Andrew Percy: The hon. Gentleman is making a very important speech. He references the examples of abuse, mainly involving physical abuse, that we have heard about. Does he share my concern that in other care homes the problem is not physical abuse, but people not receiving proper nutrition? It is a national scandal that £13 billion of NHS money is spent every year dealing with poor nutrition, much of it in the elderly population. There are no doubt some very good nursing homes and care homes, but the quality of the food in homes often contributes to the decline of residents, and the CQC needs to get a handle on that as well.

Jim Shannon: I thank the hon. Gentleman for his intervention; he is right. I tried to make the point earlier about the food that residents eat and its nutritional value, and about the time that may need to be spent looking after someone and feeding them. I thank the hon. Gentleman for highlighting another very important issue.

The National Audit Office found that just 9% of services had been assessed as of July this year, despite the deadline for inspections being February next year—a deadline that has been pushed back. Obviously, the February deadline cannot now be met, because 91% of homes cannot be inspected in that time, but perhaps when the Minister responds we can get an idea of a new deadline in relation to the inspection regime.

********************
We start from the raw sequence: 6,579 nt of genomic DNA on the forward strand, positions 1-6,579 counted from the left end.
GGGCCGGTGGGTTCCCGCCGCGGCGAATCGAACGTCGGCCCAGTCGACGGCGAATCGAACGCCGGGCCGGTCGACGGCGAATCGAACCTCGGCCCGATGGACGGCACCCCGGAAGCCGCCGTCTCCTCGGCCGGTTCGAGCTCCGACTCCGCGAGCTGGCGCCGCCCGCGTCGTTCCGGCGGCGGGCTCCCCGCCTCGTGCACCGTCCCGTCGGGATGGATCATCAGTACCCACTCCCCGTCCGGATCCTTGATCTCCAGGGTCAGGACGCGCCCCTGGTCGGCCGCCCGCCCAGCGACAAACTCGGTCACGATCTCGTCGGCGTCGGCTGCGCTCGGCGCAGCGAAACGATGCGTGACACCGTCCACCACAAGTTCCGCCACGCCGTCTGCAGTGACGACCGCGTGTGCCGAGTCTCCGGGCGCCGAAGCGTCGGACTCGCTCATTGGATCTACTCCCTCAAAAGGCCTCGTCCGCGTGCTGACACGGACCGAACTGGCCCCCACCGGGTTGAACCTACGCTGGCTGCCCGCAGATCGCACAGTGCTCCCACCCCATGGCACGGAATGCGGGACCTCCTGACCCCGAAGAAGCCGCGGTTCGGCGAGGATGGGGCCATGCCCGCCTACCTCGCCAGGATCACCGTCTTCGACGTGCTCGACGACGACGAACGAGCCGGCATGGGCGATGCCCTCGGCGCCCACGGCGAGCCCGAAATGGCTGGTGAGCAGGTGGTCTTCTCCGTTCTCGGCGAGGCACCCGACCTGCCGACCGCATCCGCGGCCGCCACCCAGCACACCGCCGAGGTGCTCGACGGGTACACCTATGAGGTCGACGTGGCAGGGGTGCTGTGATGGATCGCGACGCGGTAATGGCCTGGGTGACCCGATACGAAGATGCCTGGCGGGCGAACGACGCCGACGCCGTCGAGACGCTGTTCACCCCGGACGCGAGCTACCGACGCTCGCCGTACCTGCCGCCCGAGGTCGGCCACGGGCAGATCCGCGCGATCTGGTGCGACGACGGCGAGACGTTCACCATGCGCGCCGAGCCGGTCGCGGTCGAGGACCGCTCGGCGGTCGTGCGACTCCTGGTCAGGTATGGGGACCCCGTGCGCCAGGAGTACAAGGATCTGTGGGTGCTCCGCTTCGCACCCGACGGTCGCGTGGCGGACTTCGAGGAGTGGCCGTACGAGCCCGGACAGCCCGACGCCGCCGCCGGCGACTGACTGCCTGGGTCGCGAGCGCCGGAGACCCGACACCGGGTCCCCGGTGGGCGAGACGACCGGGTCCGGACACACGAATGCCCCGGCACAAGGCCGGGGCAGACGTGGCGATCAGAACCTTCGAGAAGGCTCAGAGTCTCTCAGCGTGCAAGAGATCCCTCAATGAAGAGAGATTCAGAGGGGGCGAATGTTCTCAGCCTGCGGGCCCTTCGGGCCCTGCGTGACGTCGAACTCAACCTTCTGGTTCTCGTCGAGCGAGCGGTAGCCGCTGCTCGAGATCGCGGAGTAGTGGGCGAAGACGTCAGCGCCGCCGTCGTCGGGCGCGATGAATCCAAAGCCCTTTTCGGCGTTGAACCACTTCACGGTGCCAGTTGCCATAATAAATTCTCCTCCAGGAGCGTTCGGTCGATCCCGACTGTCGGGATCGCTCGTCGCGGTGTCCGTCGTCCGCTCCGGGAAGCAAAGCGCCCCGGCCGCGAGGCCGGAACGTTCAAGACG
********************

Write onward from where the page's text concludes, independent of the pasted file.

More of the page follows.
However well intended the Care Quality Commission system is, there are clear failings in the current way of doing things, and today’s debate gives us the opportunity to discuss the way ahead in terms of improving the poor rate of inspection. The right hon. and hon. Members who are here will illustrate that very clearly. Concerns have been raised across the political spectrum, both in newspapers and by political representatives, and I hope that the solution to those concerns can also be found on a cross-party, bipartisan basis. After all, this matter concerns us all. It is not a matter of scoring points—it is never that with me anyway, but it certainly is not with anyone in this debate, because we all have the same focus and commitment to delivery of the same level of care and to ensuring that all homes reach a certain level.

We have had many issues in the past in Northern Ireland. I know that this is a devolved matter and the responsibility of someone else, but having the appropriate protection and regulation is so important to ensuring

4 Nov 2015 : Column 385WH

that abuses are not happening. The historical and the up-to-date abuse cases that we see in the papers need to become a thing of the past.